# Kavli IPMU Visiting Senior Scientist Tadashi Takayanagi Receives Nishina Memorial Prize

November 1, 2016

Kavli Institute for the Physics and Mathematics of the Universe (Kavli IPMU)

Kavli IPMU Visiting Senior Scientist and Kyoto University Yukawa Institute for Theoretical Physics Professor Tadashi Takayanagi has been awarded the 2016 Nishina Memorial Prize. Commemorating the achievements of the late Dr. Yoshio Nishina, the Nishina Memorial Prize honors young researchers who have outstanding attainments in nuclear physics research and application.

Six notable Japanese who have won the Nobel Prize in Physics, namely Reona Esaki, Masatoshi Koshiba, Makoto Kobayashi, Toshihide Masukawa, Shuji Nakamura, and Takaaki Kajita, have also received the award.

Moreover, Kavli IPMU Principal Investigator, California Institute of Technology Professor, Caltech Walter Burke Institute for Theoretical Physics Director, and Aspen Center for Physics Director Hirosi Ooguri, won the award in 2009, as did Kavli IPMU Principal Investigator and Tohoku University Research Center for Neutrino Science Professor Kunio Inoue.

This time, Takayanagi received the Nishina Memorial Prize for his “discoveries in—and development of—holographic entanglement entropy formula.”

Based on theories of black hole entropy, the holographic principle—which was established within the framework of string theory in 1997—has had significance in superstring theories. The concept of entanglement (or quantum entanglement) plays an important role in quantum mechanics, quantum information theory, and condensed matter physics, while entanglement entropy is a measure of how much a given quantum state is entangled.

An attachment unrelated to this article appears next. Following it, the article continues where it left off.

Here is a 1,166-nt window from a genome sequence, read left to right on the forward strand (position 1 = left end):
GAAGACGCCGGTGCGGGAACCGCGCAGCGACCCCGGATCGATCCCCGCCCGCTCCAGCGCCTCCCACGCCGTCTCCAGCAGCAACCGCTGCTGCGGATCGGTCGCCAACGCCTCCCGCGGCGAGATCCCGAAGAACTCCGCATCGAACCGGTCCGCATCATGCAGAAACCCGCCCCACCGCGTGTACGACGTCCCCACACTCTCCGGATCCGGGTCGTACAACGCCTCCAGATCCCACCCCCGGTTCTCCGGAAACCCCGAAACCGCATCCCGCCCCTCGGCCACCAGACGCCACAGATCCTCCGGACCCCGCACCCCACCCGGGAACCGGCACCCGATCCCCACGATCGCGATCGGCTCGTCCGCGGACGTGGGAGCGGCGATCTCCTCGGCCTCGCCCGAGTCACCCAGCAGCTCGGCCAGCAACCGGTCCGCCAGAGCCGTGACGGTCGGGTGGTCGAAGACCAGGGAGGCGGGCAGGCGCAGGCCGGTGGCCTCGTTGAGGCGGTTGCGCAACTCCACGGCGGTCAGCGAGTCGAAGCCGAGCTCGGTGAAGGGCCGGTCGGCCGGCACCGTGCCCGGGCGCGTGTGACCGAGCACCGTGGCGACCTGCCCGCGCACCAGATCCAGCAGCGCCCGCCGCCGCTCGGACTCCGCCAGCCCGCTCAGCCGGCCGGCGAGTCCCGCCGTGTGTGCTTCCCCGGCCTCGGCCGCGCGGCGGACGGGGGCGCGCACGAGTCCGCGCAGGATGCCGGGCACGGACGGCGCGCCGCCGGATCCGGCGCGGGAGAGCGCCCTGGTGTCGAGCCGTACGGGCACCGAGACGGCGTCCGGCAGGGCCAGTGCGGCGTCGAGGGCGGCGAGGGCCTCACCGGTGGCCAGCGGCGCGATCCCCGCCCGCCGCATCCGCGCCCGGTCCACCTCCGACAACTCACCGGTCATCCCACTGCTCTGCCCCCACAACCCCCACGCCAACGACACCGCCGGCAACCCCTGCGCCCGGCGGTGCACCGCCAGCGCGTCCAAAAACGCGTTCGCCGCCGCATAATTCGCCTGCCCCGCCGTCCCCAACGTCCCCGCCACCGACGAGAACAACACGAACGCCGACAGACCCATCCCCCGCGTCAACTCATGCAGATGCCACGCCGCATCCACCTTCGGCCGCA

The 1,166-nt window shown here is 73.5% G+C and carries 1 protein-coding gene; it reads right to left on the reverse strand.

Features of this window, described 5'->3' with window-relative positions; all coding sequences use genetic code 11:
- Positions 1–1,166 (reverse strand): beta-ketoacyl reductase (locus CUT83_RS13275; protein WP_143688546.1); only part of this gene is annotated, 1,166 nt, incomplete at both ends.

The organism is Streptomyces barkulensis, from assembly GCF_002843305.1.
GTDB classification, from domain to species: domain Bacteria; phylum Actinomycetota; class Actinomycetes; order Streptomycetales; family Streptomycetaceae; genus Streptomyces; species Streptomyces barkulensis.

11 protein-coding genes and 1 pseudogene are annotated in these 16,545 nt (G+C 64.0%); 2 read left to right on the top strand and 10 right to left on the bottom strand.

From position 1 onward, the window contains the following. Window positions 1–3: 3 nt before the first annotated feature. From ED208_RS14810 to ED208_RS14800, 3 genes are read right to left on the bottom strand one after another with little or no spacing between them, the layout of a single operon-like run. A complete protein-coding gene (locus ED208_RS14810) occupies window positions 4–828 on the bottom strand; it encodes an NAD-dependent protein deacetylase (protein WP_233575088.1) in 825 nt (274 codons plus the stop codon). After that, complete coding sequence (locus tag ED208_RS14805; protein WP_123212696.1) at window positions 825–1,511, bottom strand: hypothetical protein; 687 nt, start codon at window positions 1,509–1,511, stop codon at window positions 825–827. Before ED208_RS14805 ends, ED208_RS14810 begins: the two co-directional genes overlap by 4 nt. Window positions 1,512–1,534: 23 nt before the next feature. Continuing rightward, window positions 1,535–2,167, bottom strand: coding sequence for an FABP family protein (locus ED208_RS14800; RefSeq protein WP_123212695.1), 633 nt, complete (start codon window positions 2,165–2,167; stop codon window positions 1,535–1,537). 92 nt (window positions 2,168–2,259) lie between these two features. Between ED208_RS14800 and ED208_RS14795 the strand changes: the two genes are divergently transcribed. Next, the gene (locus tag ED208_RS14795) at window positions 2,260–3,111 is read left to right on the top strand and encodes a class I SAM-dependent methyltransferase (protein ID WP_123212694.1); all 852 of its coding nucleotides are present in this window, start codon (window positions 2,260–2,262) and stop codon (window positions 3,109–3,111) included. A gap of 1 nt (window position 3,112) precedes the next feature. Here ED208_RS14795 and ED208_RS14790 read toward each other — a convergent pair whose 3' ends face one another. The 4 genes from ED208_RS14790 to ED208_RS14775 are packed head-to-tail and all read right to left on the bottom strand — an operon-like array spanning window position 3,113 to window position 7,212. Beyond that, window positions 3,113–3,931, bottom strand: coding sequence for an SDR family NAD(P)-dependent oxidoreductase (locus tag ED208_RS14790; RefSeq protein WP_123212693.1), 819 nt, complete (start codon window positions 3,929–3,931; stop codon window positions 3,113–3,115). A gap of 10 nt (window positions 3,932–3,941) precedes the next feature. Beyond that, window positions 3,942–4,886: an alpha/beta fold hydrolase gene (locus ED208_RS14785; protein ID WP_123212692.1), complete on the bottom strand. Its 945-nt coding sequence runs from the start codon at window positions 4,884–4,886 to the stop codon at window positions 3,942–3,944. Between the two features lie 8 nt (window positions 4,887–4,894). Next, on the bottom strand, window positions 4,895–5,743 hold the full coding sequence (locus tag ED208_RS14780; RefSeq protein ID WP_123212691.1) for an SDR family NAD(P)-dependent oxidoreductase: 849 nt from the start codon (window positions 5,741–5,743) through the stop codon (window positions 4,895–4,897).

Announced in 2006 by Takayanagi (and co-author Shinsei Ryu), holographic entanglement entropy formulas calculate entanglement entropy using theories of gravity. Based on the holographic principle, it describes entanglement entropy by linking it to the geometric character of gravitational theories.

Known as the Ryu-Takayanagi Formula, and developed over some 10 years, the calculations and its development have elucidated our understanding of holographic entanglement entropy, and made significant contributions to theoretical physics.

Upon receiving the Nishina Memorial Prize, Takayanagi said: “I am very honored to receive this prestigious prize which appreciates that we opened up an interdisciplinary field between string theory and quantum information theory. I am very grateful to my collaborators, especially Shinsei Ryu.

“Taking this great opportunity, I would like to make greater efforts in developing related subjects. It is also my pleasure if, in receiving this award, I can encourage young researchers who are challenging new interdisciplinary fields in theoretical physics.”

**Related links:**

Tadashi Takayanagi, Kyoto University Yukawa Institute for Theoretical Physics